one of the presents i received for my birthday this year was a coloring book and colored pencils.  at the time i was unable to use it, but i put it aside for when my broken right wrist might cooperate and i might be able to lose myself in good-old-fashioned coloring.

i dropped david’s sketch into photoshop and started to peter-max it.

the more i worked on it, the happier i became.  it was so messy.  but it was just so – fun.

color – this infinitely wide range of possibility – fills the lines, goes out of the lines, overlaps and bleeds into the next, reminds me that life, even in these very times, times of chaos and unrest and pandemic and exponential worry, is not just black and white.  and, surprisingly, not just the blurry grey in-between.

life is much more peter max than that.  messier.  more color.

which brings me to this:  while it is easy, particularly right now, to sort to grey, perhaps an answer to the myriad of questions is to open the delicious tin of 50 premium artist pencils.  and just color.

yes. as dear jeff used to say, “that’s the ticket!”

read DAVID’S thoughts this D.R. THURSDAY

colorized

early on…just a little bit of color…and infinite peter-max possibilities

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during this time that FB, impossible to contact, figures out i am not ill-intended nor do i post SPAM, i would ask you a favor:  if you have found any post of mine to be thought-provoking or encouraging or reassuring in some way and have enjoyed reading, please “follow” this blog.  you can “follow” it on this post or later go to our website www.kerrianddavid.com/the-melange to find the link to this blogsite.  wordpress will send you an email each day with my 5 day-a-week blog. you can certainly choose to read or not read each day and, at any time, you can choose to “unfollow” the blog.  just as it is your decision whether or not to read my post on facebook each day, i would like to think you still have the option.  subscribing gives you that.  hopefully, FB will allow and restore my written work soon.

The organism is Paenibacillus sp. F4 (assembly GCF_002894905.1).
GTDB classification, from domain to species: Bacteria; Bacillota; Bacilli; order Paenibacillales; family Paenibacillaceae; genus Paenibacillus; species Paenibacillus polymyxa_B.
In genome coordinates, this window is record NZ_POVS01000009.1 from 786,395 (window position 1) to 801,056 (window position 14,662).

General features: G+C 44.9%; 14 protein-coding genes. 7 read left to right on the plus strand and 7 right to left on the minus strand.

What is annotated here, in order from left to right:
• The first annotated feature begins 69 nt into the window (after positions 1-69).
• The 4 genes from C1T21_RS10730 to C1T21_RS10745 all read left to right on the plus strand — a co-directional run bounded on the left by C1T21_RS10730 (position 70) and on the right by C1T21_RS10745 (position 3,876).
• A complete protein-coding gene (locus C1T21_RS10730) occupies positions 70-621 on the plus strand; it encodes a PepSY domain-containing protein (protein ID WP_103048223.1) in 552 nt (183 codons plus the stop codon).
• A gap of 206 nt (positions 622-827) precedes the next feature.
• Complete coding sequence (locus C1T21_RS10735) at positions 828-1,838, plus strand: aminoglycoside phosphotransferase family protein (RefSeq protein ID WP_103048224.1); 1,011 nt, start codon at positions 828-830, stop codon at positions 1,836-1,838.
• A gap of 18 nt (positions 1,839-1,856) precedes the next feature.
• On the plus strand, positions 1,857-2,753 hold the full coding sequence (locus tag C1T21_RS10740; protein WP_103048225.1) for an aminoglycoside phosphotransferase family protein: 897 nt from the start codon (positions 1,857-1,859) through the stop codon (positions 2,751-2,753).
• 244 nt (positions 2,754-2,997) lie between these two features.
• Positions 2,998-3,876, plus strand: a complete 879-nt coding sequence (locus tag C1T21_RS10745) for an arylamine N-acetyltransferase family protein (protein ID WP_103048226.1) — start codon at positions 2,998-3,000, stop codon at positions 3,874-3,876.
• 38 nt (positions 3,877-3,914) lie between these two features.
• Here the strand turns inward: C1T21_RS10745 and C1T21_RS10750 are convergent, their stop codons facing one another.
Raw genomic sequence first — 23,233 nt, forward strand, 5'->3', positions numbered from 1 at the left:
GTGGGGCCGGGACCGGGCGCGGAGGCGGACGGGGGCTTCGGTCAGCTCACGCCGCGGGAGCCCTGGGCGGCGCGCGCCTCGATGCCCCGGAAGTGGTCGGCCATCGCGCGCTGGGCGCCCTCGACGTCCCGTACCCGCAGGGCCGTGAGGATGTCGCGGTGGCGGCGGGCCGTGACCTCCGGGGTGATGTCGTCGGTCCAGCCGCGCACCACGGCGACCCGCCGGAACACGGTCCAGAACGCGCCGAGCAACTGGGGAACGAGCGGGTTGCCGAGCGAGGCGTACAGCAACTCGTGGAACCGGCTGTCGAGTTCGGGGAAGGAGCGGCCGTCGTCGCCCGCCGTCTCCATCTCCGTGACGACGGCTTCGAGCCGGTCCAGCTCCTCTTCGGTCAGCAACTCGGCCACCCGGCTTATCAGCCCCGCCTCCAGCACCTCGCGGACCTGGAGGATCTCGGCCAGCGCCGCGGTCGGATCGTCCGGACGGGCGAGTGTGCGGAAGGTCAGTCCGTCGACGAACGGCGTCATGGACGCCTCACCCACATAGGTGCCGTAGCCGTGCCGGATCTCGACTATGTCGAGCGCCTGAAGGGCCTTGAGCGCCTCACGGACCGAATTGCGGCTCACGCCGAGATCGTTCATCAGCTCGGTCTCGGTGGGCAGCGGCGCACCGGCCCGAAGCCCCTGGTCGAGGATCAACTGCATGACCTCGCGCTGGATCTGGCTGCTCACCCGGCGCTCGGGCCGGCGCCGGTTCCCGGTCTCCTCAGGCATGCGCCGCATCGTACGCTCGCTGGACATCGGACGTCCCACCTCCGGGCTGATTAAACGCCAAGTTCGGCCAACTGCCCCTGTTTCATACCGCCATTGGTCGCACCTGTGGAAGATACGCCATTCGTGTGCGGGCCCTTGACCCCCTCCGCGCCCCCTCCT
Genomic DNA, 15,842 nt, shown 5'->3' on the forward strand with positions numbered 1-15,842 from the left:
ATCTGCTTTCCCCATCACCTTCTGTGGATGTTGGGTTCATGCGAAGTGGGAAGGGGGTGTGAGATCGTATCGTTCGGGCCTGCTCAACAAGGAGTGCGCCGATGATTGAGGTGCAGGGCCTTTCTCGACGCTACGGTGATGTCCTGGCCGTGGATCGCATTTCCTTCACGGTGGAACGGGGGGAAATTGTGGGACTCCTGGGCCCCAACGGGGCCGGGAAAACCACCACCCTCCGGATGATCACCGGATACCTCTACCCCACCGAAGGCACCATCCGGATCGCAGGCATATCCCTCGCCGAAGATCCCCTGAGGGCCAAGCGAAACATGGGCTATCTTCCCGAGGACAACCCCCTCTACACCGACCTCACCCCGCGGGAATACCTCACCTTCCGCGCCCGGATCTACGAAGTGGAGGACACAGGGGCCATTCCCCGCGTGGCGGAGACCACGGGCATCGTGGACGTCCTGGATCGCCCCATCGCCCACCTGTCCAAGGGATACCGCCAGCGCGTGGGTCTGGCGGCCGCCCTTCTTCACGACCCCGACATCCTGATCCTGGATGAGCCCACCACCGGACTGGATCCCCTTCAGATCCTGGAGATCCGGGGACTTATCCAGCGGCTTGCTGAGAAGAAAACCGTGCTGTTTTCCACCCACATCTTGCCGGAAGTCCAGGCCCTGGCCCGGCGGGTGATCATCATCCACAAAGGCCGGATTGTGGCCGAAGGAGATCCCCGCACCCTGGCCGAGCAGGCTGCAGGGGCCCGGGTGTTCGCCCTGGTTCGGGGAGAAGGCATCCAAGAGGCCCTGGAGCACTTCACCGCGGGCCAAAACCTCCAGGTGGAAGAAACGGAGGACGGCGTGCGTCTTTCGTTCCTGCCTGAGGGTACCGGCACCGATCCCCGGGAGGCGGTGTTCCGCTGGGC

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©️ 2020 david robinson, kerri sherwood


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words. [not-so-flawed wednesday]

kawaii raccoons

“look it up,” my sweet momma would say.  i blame her.  for my word-curiosity.  for my policing of spelling, punctuation, grammar.  for my love of dictionaries and my commitment to learning.  at 93 she was still asking questions, being curious, looking it up.

black and white composition books, of both thick and thin variety, populated my growing up, my teenage years, my college years, and ever since.  though i do have a thready fondness of using My Girl’s and My Boy’s old unfinished spiral notebooks these days, we have piles of waiting-to-be-used composition books and they beckon when i open the supply cabinet in the sunlit office upstairs.  places to jot poetry, thoughts, reflections, stories, lyrics, these composition books always make me think of my mom.  they are places to process, to remember, to dream, to sort.  they are the beginnings of stories, lyrics to ponder, the coda to the song.  to someone else they are simply words on the page.  to me, it is my breath that gives them life.  we each have stories to tell, songs to write.